An approach to making risky research with pathogens safer

By David Heymann | July 1, 2024

Editor’s note: This article is part of a collection of expert commentaries. You can read the rest of the series here

I once met with a minister of health about a problem involving a vaccine manufacturer and the national regulatory agency. Records from both the manufacturer and the regulator falsely and intentionally reported positive quality control results for a vaccine that did not appear to be protecting children from disease. As we discussed the problem, the minister threw up her hands in resignation. Regulations that are not enforced do little but provide a false sense of security, she said, tying this to the corruption she had witnessed.

The same regulatory problem applies to gain of function research that can enhance the dangerous characteristics of pathogens.

If scientists with research skills work in countries where, as in the case of vaccine production above, regulations cannot be fully enforced, the rules provide little actual security. Regulators may or may not be able to provide the appropriate level of oversight. Regulation is useful when based on known or presumptive evidence. But gain of function pathogen research is an emerging area, and the level of risk a given experiment entails or the value of any result it produces may not be fully understood. So regulation alone cannot fully mitigate the risks of this work, or the risks from insecure laboratories.

Gain of function research can create pathogens that don’t exist in nature, and it can potentially answer many questions about pathogen transmissibility and virulence. The enhancement of pathogens can lead to a greater understanding of genetic characteristics that contribute to those attributes, and there are examples of gain of function research—especially involving pathogens that cause respiratory disease such as influenza—that have added to scientific understanding of these pathogens.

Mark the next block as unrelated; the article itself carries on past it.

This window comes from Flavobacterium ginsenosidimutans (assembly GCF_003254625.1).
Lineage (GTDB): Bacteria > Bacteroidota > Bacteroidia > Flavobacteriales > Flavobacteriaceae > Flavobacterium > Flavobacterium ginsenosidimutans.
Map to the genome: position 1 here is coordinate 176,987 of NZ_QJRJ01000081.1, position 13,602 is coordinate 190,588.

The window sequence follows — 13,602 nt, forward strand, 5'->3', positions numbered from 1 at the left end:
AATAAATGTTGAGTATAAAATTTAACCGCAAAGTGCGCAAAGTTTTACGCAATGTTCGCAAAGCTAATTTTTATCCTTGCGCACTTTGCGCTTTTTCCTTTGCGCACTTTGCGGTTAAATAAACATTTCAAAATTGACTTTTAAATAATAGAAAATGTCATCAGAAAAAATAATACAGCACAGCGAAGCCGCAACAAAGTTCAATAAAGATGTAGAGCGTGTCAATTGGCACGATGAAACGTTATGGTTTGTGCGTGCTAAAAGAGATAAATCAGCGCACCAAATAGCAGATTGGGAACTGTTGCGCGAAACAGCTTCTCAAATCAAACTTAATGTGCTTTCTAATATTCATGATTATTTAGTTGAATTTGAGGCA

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Gain of function research can arouse concern because if the manipulated pathogen leaks from laboratory containment, it could cause a public health threat. A pathogen that could not previously spread easily from person to person might have gained the ability to do so.  It is therefore mandatory that gain of function research be conducted in bio-secure laboratories. But there are examples of leaks of dangerous but naturally occurring viruses, even from laboratories that were thought to be bio-secure, including leaks involving variola, the polio virus, and SARS-CoV-1.  Most of these leaks have occurred in highly industrialized and regulated economies.

Policy makers and political leaders often seek to decrease risks by imposing regulation from the top down, and they then consider that the risks are mitigated, be they from research itself or laboratories in which the research is conducted. Oversight cannot stop at regulations however—it also takes awareness and practice of well-established norms in research and biosecurity among the scientists who conduct gain of function research to ensure that they and the laboratories in which they work adhere to these norms.  And equally as important is the need to prevent non-essential and rogue research—research done by clandestine scientists applying dual use knowledge for purposes such as bioterrorism.

Certainly, decreasing the threat of risky research is easier said than done. To decrease the threat, governments and scientists might need to build policies and regulation from the bottom up, rather than imposing them from the top down. Reaching consensus among legitimate researchers and laboratory managers on risk mitigation measures, and providing the evidence supporting those measures to those who make policy and regulation, may be a good place to start. Peer-to-peer external review of safety procedures by and of researchers and laboratory managers would perhaps continue the process, as might a code of ethics for publishing procedures, genetic sequences, and other information that could empower rogue scientists—even though those measures might mean fewer publications and less publicly available information.

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To ensure that necessary gain-of-function research is conducted in laboratories with maximum biosecurity, to define and prevent non-essential research, and to prevent rogue research that could endanger laboratory workers and the wider population constitutes a real challenge that will be best met by cooperation among governmental regulators and legitimate researchers and lab managers.


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Keywords: Pathogens Commentary
Topics: Biosecurity

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